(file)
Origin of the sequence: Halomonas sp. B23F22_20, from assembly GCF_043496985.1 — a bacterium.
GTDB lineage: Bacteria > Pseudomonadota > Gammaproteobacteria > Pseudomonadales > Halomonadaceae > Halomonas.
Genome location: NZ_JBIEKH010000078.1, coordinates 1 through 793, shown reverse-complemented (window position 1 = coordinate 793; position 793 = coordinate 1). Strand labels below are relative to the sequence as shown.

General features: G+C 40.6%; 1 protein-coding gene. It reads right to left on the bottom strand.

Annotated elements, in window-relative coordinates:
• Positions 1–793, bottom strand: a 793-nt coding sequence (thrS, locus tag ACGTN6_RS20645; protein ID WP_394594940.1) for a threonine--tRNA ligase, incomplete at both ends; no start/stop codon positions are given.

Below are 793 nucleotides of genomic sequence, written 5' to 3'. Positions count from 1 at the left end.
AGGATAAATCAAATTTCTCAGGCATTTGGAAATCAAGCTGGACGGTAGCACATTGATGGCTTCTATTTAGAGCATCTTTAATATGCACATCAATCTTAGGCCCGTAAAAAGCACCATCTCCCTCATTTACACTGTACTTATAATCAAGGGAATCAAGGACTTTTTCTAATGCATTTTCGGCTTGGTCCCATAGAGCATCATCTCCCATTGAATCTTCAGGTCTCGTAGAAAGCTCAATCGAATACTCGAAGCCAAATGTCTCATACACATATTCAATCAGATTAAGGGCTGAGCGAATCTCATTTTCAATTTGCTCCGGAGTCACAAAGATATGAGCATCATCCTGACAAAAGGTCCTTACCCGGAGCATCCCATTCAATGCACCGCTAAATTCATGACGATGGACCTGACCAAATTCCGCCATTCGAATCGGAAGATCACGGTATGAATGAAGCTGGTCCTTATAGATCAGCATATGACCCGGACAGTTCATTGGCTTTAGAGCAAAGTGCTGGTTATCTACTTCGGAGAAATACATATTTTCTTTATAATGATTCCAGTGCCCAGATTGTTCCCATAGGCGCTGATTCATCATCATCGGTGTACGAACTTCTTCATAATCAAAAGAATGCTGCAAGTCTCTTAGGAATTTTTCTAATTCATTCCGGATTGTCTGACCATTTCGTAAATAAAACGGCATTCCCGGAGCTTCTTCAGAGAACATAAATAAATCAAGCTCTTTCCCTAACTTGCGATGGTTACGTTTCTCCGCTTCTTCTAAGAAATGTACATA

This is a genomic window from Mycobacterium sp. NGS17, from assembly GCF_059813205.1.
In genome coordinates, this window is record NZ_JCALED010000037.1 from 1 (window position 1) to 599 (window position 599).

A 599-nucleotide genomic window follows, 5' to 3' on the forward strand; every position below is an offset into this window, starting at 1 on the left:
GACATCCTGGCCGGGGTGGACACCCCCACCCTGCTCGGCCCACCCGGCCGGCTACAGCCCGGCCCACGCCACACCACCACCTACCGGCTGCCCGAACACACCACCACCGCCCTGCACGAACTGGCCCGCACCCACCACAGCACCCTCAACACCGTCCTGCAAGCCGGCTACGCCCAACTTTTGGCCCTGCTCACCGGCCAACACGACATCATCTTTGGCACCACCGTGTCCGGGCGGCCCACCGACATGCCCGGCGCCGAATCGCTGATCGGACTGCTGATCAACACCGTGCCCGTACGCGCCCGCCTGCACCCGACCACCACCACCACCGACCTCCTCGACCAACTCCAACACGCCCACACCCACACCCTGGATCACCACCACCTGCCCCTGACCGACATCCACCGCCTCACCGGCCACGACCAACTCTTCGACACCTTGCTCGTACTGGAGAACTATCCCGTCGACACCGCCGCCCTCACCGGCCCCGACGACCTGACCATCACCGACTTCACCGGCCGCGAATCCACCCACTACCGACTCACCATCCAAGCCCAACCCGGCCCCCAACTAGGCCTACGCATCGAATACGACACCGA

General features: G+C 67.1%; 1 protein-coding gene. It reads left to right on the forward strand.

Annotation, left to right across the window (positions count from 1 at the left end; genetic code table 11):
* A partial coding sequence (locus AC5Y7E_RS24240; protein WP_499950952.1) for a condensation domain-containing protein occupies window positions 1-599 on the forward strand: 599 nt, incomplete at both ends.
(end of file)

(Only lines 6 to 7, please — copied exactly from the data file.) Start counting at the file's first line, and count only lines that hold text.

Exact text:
• Positions 1–793, bottom strand: a 793-nt coding sequence (thrS, locus tag ACGTN6_RS20645; protein ID WP_394594940.1) for a threonine--tRNA ligase, incomplete at both ends; no start/stop codon positions are given.

Below are 793 nucleotides of genomic sequence, written 5' to 3'. Positions count from 1 at the left end.